Now Reading
Patatas Bravas

Patatas Bravas

Anyone who followed me while I was in Spain knows I developed a deep obsession with Patatas Bravas during that trip. It’s one of Spain’s classic dishes, and is a comfort food common as a side dish or, of course, tapas. It is truly a heavenly fried potato dish! I love a fried potato in any form, and would argue that there’s simply nothing more delicious.

Patatas Bravas are even better than your average fried potato for a few important reasons. First, they’re fried in olive oil, which gives them extra crunch thanks to olive oil’s lower smoke point, but also more flavor thanks to the olive’s fruity, briney notes. Next, they’re topped with not one, but two sauces! The bravas sauce has many variations across Spain, but most have a few key ingredients in common. It’s a heavily spiced sauce, packed with paprika and thickened with cornstarch. Spain is known for its ​​pimentón, their famous paprika, and if you want your bravas sauce to be truly authentic, this ingredient is a must. The sauce comes together quickly, but the blend of sweet and hot paprikas along with the cayenne ensure it’s packed with flavor. This sauce is balanced perfectly with an extra garlicky aioli, and when both are drizzled over, hot, freshly fried potatoes, it’s sublime. This recipe will hold me over until I can get back to Spain again, and if you’ve never been, or are missing this dish like I am, I know this recipe will hit the spot for you, too!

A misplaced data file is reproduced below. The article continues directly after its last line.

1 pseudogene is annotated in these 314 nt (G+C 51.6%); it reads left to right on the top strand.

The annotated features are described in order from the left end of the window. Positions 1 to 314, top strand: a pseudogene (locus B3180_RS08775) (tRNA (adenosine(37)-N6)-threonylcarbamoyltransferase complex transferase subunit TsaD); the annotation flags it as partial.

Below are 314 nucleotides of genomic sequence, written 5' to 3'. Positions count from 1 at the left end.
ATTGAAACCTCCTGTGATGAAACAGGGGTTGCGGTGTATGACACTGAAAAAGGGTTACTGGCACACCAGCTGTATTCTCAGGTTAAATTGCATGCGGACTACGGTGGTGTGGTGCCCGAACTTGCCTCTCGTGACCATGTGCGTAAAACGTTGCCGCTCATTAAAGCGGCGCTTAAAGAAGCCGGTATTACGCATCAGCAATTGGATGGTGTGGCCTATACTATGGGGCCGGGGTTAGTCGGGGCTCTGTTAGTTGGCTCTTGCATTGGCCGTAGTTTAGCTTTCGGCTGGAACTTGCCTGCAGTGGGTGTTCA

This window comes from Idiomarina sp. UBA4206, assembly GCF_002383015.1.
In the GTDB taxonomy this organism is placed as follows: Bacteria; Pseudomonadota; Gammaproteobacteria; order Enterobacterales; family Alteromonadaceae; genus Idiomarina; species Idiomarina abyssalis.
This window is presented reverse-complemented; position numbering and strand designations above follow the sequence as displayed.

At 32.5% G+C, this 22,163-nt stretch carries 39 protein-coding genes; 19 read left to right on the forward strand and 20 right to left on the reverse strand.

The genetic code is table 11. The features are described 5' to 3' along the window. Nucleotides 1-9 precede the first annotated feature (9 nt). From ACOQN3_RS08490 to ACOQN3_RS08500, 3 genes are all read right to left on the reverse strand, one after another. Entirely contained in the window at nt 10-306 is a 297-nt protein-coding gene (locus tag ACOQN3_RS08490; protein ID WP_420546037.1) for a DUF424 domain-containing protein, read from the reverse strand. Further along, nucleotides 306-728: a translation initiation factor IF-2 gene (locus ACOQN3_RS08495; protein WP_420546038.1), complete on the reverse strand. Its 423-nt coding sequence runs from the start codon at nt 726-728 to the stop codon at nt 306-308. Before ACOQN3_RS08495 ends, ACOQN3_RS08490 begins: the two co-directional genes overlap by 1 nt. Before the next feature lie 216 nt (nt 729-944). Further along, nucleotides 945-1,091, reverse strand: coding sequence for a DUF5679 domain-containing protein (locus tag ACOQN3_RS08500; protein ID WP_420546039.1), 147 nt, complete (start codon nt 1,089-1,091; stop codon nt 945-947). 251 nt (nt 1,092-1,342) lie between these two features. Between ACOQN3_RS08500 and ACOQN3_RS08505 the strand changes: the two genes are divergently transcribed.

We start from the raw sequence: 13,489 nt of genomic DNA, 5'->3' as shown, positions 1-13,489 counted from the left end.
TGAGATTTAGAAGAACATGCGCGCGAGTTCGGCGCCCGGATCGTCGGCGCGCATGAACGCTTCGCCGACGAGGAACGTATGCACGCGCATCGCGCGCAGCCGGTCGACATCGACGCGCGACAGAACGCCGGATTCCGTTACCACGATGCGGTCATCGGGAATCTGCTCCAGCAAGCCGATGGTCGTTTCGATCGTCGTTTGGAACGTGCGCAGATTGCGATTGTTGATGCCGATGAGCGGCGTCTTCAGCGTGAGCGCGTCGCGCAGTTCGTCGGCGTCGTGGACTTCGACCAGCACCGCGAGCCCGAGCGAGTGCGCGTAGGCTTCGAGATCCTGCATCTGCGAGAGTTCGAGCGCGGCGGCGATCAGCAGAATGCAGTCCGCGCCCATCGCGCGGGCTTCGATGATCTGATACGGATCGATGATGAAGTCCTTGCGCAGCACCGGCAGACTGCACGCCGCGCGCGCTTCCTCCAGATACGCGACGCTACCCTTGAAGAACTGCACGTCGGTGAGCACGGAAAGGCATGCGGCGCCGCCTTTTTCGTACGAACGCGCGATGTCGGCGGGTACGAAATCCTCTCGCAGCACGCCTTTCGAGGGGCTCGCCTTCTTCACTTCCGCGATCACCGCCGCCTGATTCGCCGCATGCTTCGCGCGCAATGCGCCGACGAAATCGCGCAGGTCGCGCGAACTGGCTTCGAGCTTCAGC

1. Pimentón

A spice that is very prevalent in Spanish cuisine, and is an essential ingredient in patatas bravas. There are a few varieties of pimentón, including dulce (sweet), agridulce (moderately hot paprika) and picante (hot paprika). I used two kinds in this recipe–pimentón dulce and pimentón picante, to give it the ultimate balance.

See Also

2. Make Ahead

Every single element of this dish can be made hours or even a day ahead except for the frying! Still, you can have everything done, fry off the potatoes when you’re ready to serve them, and have patatas bravas in your belly in less than 30 minutes.

3. Olive Oil Frying

You’ll see that I’ve noted to use medium heat when frying with olive oil, and to not exceed an oil temperature of 350°F. That’s because olive oil has a lower smoke point than oils that are typically used for frying, meaning that it will smoke and burn your food more quickly and easily. Be sure to use moderate heat and monitor your oil temperature carefully!